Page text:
10 MPs from the pro-Kurdish HDP were arrested this month on charges of links to the outlawed Kurdistan Workers' Party
Thousands of opposition protesters demonstrated in Istanbul on Sunday against a crackdown on MPs from Turkey's main pro-Kurdish party and municipal chiefs in the southeast.
At least 5,000 people, mainly supporters of the pro-Kurdish Peoples' Democratic Party (HDP) and the secular Republican People's Party (CHP), gathered on the Asian side of Istanbul.
"Shoulder to shoulder against fascism," the protesters shouted.
Ten MPs from the HDP, including co-leaders Selahattin Demirtas and Figen Yukseksag, were arrested this month on charges of links to the outlawed Kurdistan Workers' Party (PKK).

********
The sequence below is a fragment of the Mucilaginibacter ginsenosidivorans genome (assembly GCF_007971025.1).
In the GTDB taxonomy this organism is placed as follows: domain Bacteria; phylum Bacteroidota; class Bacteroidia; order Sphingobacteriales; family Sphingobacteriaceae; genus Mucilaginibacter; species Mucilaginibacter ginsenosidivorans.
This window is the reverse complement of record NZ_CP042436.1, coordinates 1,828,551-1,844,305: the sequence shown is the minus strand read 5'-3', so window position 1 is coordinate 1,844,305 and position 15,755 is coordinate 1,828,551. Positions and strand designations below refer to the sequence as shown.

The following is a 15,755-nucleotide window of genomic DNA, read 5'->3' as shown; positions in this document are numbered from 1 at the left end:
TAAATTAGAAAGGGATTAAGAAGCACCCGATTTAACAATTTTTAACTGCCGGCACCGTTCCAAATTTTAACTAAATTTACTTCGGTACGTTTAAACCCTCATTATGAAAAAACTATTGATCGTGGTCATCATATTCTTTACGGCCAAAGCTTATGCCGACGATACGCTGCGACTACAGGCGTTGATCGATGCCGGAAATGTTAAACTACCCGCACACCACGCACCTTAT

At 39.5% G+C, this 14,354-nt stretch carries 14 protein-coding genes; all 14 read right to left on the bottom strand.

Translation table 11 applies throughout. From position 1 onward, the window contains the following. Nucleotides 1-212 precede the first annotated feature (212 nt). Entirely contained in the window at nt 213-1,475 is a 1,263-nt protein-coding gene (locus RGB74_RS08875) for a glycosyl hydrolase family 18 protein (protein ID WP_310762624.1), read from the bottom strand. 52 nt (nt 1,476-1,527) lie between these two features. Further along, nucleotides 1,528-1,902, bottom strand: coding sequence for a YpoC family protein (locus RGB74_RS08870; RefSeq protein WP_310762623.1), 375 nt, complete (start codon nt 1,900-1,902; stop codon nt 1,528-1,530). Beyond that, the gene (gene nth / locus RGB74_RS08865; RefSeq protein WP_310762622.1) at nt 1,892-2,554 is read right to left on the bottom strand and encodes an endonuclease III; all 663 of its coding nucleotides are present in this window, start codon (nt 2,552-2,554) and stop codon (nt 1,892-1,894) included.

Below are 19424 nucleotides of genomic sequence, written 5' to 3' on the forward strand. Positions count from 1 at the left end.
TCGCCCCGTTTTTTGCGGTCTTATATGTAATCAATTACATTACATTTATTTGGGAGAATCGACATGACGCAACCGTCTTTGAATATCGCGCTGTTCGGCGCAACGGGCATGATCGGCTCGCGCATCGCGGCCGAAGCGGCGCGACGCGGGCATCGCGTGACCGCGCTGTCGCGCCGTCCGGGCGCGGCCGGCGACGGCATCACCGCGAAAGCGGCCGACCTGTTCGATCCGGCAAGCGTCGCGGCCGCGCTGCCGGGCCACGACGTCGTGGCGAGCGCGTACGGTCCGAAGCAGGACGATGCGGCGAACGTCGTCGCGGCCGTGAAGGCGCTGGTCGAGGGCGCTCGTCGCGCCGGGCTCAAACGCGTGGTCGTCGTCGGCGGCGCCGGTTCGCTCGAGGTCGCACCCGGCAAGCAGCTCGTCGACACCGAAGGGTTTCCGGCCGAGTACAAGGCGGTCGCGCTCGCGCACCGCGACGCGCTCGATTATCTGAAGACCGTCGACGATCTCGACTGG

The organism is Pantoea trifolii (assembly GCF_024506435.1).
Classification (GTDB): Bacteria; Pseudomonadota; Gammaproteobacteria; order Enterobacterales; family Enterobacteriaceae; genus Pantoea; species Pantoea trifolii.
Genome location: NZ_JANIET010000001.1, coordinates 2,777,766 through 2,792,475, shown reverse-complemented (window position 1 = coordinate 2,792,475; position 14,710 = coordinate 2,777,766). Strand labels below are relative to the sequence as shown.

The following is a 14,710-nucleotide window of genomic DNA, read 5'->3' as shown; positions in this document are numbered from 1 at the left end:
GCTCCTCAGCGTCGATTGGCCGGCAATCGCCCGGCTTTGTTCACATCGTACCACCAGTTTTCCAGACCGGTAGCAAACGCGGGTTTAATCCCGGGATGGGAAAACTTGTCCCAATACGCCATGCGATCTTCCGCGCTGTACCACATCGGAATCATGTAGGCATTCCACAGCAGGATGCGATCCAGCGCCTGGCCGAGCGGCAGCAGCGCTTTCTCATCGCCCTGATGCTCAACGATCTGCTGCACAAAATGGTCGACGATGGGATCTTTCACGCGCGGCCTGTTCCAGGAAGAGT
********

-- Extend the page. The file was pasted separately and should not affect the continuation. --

Several mayors in the predominantly southeast region of Turkey were also detained following similar accusations of links to the PKK.
Turkey declared a state of emergency after a failed coup attempt in July, with tens of thousands arrested in a widespread crackdown which critics call a breach of human rights.
EU and US officials have expressed concern over the arrest of opposition lawmakers as fears grow over Turkey's use of emergency laws.
The arrests come as Turkey wages a relentless battle to wipe out PKK rebels, who have stepped up attacks since the collapse in 2015 of a fragile truce against Turkish security forces.
Listed as a terror group by Turkey and its Western allies, the PKK has waged a bloody insurgency against the state since 1984.
The government accuses the HDP of links to the PKK, but the party denies any organic bond with the banned group.